Drum-Taps: The Complete 1865 Edition (NYRB Poets) (Paperback)
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Walt Whitman worked as a nurse in an army hospital during the Civil War and published Drum-Taps, his war poems, as the war was coming to an end. Later, the book came out in an expanded form, including “When Lilacs Last in the Dooryard Bloom'd,” Whitman's passionate elegy for Lincoln. The most moving and enduring poetry to emerge from America’s most tragic conflict, Drum-Taps also helped to create a new, modern poetry of war, a poetry not just of patriotic exhortation but of somber witness. Drum-Taps is thus a central work not only of the Civil War but of our war-torn times.
But Drum-Taps as readers know it from Leaves of Grass is different from the work of 1865. Whitman cut and reorganized the book, reducing its breadth of feeling and raw immediacy. This edition, the first to present the book in its original form since its initial publication 150 years ago, is a revelation, allowing one of Whitman’s greatest achievements to appear again in all its troubling glory.
About the Author
Walt Whitman (1819–1892) revolutionized American poetry through the eleven editions of his magnum opus, Leaves of Grass, a celebration of the dynamism and diversity of a still-young America. Drum-Taps, first published in 1865, was written out of his experience as a nurse during the Civil War. It is a collection, he once wrote in a letter to a friend, “put together by fits and starts, on the field, in the hospitals as I worked with the soldier boys.”
Lawrence Kramer is an author and composer who has often addressed Whitman’s poetry in both capacities. He has set several of the poems from Drum-Taps to music and edited the essay collection Walt Whitman and Modern Music. Kramer is Distinguished Professor of English and Music at Fordham University.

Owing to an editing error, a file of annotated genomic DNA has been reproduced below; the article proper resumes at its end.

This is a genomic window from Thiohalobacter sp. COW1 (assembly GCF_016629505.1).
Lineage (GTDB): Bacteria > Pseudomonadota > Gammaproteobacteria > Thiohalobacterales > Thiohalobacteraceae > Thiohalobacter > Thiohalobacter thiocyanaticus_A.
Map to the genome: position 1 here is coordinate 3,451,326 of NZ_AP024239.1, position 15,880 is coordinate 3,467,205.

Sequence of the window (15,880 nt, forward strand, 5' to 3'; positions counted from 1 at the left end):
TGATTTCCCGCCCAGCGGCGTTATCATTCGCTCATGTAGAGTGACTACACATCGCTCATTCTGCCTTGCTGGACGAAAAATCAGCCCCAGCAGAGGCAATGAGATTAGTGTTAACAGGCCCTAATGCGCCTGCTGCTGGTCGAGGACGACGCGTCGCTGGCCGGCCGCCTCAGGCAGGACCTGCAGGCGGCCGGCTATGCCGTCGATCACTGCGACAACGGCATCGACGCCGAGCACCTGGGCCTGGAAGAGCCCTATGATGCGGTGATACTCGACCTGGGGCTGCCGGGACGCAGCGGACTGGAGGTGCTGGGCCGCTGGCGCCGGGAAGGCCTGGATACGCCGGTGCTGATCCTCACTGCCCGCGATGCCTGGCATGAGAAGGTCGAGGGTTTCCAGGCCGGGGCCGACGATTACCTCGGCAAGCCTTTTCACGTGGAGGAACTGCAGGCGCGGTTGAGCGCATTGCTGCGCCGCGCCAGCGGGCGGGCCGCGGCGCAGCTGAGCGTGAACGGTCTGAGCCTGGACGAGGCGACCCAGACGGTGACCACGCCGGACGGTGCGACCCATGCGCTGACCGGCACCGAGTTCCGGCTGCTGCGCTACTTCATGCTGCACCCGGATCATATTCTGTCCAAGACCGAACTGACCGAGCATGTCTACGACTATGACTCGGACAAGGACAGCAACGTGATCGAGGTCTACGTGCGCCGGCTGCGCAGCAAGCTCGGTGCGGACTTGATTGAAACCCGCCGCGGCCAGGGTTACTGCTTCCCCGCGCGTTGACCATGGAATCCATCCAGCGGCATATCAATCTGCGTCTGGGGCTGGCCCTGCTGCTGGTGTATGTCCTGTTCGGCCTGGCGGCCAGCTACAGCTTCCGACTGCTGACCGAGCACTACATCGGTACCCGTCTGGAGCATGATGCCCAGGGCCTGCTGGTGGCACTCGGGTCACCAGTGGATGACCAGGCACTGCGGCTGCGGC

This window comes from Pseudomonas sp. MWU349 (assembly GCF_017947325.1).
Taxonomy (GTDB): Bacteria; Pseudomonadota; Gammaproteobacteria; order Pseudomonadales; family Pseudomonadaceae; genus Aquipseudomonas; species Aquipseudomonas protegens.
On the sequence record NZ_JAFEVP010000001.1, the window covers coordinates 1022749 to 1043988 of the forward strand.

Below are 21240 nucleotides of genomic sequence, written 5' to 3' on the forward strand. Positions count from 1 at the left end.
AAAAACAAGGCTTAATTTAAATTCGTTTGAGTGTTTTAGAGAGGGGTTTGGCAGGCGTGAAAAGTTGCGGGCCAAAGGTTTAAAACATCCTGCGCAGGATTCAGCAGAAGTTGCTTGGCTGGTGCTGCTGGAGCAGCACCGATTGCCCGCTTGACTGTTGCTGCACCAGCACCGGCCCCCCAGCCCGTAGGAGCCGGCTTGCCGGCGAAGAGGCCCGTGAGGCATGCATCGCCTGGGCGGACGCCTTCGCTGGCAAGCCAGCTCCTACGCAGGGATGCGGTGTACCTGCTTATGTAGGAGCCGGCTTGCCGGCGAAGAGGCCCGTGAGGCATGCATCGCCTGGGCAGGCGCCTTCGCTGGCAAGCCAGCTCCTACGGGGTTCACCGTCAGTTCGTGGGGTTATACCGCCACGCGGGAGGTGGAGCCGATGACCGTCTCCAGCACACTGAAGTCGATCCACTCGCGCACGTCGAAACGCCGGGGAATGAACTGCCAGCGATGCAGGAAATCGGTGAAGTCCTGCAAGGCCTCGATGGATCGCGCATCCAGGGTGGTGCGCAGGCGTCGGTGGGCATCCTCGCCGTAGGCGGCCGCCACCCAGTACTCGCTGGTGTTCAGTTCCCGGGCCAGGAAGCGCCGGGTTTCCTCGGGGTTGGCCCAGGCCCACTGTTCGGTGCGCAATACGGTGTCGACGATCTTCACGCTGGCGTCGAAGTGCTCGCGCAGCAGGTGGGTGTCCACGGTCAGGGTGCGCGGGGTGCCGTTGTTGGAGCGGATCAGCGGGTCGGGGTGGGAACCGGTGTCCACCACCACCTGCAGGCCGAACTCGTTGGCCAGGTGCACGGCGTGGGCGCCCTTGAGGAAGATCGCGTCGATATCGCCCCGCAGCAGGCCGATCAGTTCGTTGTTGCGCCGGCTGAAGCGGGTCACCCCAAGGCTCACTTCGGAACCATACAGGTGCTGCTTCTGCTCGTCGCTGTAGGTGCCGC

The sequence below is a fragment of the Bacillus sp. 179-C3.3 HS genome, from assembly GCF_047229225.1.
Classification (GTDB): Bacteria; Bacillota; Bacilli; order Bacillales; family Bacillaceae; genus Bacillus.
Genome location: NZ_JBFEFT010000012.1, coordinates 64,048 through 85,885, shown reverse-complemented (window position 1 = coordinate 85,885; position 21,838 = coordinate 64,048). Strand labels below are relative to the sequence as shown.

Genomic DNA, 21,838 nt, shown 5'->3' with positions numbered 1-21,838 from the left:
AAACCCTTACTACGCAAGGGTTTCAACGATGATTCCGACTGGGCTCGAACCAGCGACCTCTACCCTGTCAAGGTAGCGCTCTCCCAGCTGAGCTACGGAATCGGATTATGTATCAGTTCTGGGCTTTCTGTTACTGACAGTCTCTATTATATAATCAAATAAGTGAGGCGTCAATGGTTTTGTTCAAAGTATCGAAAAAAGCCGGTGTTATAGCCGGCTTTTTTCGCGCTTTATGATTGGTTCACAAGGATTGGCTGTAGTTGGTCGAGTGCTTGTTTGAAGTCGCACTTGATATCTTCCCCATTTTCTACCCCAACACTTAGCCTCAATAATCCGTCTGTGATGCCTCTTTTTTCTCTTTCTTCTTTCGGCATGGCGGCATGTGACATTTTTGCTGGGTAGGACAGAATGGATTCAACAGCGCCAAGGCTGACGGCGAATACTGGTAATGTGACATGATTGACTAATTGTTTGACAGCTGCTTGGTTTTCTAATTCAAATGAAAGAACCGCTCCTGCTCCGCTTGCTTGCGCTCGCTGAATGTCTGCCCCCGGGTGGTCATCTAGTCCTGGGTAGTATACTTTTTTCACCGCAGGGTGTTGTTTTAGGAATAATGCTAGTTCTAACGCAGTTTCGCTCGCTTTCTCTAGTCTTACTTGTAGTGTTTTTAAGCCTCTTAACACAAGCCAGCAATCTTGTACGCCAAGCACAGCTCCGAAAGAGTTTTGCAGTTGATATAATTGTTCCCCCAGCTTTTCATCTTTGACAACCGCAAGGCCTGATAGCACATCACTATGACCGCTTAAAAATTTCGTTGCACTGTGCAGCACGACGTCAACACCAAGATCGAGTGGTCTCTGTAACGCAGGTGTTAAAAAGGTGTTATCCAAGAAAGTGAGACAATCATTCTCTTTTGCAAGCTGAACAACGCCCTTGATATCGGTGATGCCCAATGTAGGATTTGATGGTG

"Incredible as it seems, this is the first new edition—indeed, the first reprinting—of one of the most
important books about one of the most important eras by one of the most important authors in American history....the adhesive love of comrades, North and South, is the dominant note of these poems’ melody as they mourn the fallen and project the triumph of democracy in America and universally, characteristically in cascades of brilliant, full-color imagery such as none of Whitman’s disciples has ever equaled." —Booklist
“Elegantly edited… the resurfacing of Drum-Taps for the first time in a century and a half serves as a timely reminder that Whitman was not so much reveling in the carnage of a country divided – a charge leveled at him in recent years – as hoping that, in his poetry, readers would find the moral resources for what needed to come next: national reconstruction, in the most profound sense… the book’s republication for the first time in 150 years is an invitation to recognize anew that the America he sang about remains, for better and for worse, our own.” —Richard Kreitner, The Boston Globe
“The collection now published in its entirety is indispensable…the poems of Drum-Taps reveal a Whitman driven by a new formal intensity, one met, too, by a perhaps more permeable self both stretched and pressurized by his consolatory experience of the war….we can almost hear the sound of the poems in his head.” —Jonathan Sturgeon, FlavorWire
“Drum-Taps delivers my ambition of the task that has haunted me, namely, to express in a poem…the pending action of this Time & Land we swim in, with all their large conflicting fluctuations of despair & hope, the shiftings, masses, & the whirl & deafening din…& then an undertone of sweetest comradeship and human love, threading its steady thread inside the chaos…” —Walt Whitman, letter to William D. O’Connor, January 6, 1865